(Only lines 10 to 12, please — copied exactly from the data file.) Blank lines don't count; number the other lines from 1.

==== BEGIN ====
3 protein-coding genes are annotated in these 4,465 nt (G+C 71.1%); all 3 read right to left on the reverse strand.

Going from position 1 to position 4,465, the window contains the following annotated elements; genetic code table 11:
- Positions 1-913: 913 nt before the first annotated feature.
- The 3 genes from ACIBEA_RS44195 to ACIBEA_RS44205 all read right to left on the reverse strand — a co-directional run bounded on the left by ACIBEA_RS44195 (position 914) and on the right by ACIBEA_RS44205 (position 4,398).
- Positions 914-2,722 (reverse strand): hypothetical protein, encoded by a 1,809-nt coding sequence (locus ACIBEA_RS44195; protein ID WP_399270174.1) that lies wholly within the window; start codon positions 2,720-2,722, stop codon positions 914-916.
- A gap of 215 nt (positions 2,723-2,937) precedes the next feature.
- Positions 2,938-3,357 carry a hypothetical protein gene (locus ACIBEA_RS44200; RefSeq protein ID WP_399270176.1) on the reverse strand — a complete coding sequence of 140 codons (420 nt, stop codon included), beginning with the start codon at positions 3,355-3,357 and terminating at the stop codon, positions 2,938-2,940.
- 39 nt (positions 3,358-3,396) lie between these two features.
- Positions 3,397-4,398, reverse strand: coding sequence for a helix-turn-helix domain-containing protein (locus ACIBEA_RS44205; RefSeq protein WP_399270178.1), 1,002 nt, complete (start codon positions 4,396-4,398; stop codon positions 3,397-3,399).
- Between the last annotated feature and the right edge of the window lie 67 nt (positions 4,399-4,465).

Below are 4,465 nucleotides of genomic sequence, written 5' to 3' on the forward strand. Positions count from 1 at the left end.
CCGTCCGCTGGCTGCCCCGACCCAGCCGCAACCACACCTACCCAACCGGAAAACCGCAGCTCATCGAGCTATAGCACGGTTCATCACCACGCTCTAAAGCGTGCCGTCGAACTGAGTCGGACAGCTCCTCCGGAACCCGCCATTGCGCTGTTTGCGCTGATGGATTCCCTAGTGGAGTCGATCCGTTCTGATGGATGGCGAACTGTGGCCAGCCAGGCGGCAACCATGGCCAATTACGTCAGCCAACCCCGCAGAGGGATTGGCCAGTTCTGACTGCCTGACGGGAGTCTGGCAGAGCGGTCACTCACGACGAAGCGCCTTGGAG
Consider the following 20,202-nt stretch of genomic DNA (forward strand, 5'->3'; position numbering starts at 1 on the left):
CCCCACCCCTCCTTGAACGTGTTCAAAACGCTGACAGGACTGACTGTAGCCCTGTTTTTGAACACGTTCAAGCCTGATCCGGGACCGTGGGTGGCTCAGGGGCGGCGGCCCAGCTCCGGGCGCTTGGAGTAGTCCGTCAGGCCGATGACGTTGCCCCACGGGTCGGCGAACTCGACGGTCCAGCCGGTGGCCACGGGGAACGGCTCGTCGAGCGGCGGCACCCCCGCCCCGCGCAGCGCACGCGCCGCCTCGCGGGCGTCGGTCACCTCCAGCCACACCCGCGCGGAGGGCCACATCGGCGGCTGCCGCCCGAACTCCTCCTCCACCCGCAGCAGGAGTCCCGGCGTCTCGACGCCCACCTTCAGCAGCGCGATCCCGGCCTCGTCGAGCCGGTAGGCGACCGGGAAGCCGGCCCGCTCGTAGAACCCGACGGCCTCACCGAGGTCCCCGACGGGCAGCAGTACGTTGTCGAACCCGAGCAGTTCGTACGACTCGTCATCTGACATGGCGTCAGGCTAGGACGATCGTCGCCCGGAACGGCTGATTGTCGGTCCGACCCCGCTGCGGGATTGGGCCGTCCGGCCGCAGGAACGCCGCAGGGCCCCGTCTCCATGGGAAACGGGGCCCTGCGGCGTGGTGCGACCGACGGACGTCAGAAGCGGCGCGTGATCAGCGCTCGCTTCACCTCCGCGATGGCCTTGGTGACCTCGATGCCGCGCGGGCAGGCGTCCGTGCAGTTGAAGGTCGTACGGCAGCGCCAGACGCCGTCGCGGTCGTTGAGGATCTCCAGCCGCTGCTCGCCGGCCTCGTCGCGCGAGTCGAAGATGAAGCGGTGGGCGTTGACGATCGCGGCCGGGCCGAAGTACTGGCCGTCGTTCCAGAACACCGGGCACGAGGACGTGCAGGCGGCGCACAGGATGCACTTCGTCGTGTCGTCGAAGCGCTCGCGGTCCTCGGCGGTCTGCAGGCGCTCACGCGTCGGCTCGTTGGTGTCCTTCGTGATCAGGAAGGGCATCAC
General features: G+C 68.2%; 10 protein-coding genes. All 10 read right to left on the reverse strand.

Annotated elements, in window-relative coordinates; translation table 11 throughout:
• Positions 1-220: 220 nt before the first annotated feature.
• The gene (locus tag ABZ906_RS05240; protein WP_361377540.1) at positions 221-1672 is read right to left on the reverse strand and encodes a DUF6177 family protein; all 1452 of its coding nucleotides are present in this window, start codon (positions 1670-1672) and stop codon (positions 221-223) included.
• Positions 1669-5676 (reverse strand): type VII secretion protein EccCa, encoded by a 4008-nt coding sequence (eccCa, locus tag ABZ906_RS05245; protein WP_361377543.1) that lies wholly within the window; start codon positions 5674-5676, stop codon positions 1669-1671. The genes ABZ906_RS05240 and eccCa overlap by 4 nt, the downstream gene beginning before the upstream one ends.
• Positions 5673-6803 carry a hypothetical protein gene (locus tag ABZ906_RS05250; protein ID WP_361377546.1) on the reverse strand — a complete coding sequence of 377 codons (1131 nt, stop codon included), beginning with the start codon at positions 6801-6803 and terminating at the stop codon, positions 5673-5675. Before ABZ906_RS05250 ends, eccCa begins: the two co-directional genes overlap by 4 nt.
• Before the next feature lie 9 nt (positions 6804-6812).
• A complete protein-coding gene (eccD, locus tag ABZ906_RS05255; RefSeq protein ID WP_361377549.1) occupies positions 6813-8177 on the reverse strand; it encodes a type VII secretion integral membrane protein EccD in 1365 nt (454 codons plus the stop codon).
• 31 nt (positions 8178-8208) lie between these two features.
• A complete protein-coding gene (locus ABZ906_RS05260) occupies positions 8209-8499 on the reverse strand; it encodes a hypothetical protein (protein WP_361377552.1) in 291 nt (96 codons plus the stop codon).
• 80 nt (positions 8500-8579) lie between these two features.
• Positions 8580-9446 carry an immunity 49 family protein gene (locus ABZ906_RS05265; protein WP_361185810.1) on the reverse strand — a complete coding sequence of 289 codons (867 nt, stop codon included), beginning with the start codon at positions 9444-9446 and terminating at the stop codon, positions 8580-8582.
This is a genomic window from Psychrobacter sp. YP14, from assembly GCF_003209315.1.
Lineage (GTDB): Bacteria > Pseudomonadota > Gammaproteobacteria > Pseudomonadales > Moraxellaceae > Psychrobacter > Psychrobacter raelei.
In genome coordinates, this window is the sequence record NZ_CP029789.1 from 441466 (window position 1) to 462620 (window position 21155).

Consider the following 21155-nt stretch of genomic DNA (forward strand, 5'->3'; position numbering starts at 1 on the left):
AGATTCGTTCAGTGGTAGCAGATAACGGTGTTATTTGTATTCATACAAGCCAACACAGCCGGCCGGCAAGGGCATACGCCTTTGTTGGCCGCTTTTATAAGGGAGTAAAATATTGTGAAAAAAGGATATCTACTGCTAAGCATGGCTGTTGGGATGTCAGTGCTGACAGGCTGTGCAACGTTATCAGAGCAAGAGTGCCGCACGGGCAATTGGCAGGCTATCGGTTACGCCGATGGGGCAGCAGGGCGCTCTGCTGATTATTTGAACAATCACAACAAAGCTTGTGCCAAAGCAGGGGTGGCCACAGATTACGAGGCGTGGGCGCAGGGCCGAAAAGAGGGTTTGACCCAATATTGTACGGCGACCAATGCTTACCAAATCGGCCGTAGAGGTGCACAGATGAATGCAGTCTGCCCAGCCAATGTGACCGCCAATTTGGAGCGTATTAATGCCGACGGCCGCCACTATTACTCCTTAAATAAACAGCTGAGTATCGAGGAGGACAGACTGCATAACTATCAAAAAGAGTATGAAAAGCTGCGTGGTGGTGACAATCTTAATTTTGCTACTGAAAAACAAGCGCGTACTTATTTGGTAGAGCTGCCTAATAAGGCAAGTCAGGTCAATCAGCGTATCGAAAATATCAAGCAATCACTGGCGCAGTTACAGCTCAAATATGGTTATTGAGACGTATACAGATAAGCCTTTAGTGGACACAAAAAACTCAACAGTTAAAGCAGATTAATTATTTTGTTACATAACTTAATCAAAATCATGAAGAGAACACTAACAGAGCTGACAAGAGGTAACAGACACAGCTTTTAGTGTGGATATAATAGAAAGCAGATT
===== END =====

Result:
- Between the last annotated feature and the right edge of the window lie 67 nt (positions 4,399-4,465).

Below are 4,465 nucleotides of genomic sequence, written 5' to 3' on the forward strand. Positions count from 1 at the left end.
CCGTCCGCTGGCTGCCCCGACCCAGCCGCAACCACACCTACCCAACCGGAAAACCGCAGCTCATCGAGCTATAGCACGGTTCATCACCACGCTCTAAAGCGTGCCGTCGAACTGAGTCGGACAGCTCCTCCGGAACCCGCCATTGCGCTGTTTGCGCTGATGGATTCCCTAGTGGAGTCGATCCGTTCTGATGGATGGCGAACTGTGGCCAGCCAGGCGGCAACCATGGCCAATTACGTCAGCCAACCCCGCAGAGGGATTGGCCAGTTCTGACTGCCTGACGGGAGTCTGGCAGAGCGGTCACTCACGACGAAGCGCCTTGGAG